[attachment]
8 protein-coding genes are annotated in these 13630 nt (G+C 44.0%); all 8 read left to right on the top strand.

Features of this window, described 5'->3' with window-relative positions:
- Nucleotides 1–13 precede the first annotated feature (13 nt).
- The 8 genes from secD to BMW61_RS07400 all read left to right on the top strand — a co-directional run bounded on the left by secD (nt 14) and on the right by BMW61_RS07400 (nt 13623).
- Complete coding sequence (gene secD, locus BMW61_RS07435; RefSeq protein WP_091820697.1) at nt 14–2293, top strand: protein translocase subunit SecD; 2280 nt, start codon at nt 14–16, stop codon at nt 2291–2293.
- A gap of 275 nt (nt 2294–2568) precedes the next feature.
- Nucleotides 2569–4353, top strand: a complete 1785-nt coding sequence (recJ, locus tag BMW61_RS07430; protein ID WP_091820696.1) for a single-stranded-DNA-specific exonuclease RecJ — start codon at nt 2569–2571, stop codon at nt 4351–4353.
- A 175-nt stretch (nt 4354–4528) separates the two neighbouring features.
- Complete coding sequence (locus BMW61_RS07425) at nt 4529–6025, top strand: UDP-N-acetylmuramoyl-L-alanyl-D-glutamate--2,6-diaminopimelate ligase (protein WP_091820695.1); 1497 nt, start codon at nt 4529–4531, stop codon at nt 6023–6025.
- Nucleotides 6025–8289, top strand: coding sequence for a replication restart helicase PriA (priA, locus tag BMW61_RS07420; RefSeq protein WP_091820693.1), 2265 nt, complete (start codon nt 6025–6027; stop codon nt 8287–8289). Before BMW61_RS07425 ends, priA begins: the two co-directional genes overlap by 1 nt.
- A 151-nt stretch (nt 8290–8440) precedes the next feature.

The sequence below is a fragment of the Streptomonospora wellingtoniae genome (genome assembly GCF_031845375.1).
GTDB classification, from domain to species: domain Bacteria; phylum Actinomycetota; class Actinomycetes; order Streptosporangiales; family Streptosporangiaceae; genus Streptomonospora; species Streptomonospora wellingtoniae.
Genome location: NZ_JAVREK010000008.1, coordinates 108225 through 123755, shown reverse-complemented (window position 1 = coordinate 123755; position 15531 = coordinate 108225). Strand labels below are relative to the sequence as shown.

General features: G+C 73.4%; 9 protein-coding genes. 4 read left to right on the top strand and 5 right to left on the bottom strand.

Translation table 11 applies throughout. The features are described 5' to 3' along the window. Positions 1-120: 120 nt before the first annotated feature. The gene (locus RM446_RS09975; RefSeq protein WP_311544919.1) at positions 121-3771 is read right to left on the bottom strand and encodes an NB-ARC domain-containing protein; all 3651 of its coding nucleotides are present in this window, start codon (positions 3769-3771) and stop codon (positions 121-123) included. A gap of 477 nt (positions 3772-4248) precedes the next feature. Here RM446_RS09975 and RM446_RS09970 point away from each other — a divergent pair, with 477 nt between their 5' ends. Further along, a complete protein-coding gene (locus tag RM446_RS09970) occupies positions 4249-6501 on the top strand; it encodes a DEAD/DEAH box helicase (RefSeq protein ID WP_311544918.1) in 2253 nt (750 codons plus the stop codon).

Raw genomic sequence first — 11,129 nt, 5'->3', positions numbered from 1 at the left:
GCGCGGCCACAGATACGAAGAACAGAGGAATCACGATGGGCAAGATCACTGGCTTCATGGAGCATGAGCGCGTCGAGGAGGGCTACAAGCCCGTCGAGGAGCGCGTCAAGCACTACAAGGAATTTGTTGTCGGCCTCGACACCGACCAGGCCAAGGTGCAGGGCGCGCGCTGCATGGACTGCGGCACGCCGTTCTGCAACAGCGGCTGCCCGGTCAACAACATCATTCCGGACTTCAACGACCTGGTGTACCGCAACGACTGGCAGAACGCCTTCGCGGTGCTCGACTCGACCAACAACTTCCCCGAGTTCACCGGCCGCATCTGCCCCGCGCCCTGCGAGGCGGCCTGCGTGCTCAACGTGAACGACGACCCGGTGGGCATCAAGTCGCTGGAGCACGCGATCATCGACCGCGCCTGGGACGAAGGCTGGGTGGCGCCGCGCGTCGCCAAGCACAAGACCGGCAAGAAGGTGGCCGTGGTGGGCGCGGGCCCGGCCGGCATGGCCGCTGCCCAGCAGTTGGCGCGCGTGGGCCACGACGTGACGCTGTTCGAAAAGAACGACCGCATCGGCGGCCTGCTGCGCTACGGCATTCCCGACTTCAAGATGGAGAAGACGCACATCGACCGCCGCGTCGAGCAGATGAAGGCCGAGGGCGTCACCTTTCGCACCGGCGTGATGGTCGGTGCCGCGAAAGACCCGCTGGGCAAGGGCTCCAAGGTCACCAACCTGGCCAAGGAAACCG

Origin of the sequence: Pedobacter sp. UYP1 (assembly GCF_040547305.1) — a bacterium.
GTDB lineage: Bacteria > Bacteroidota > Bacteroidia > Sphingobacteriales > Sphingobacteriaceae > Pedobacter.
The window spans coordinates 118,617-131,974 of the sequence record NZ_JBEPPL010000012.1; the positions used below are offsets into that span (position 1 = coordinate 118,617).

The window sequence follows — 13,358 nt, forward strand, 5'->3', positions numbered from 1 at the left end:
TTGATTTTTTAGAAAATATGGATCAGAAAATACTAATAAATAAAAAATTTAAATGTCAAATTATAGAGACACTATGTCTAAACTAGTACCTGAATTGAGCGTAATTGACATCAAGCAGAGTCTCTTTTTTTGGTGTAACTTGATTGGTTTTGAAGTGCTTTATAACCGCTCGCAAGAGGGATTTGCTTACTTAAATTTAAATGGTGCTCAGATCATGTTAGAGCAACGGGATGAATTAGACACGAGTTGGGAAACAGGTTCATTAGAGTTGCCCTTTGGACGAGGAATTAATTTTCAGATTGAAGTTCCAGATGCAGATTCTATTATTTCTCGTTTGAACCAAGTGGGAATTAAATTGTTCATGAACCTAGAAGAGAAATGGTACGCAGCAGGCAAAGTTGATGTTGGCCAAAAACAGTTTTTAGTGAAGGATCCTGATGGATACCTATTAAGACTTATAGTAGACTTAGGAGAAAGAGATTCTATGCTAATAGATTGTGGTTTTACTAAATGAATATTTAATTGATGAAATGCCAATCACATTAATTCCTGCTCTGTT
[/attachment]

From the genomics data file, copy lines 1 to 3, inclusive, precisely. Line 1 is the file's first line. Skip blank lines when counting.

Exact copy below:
8 protein-coding genes are annotated in these 13630 nt (G+C 44.0%); all 8 read left to right on the top strand.

Features of this window, described 5'->3' with window-relative positions:
- Nucleotides 1–13 precede the first annotated feature (13 nt).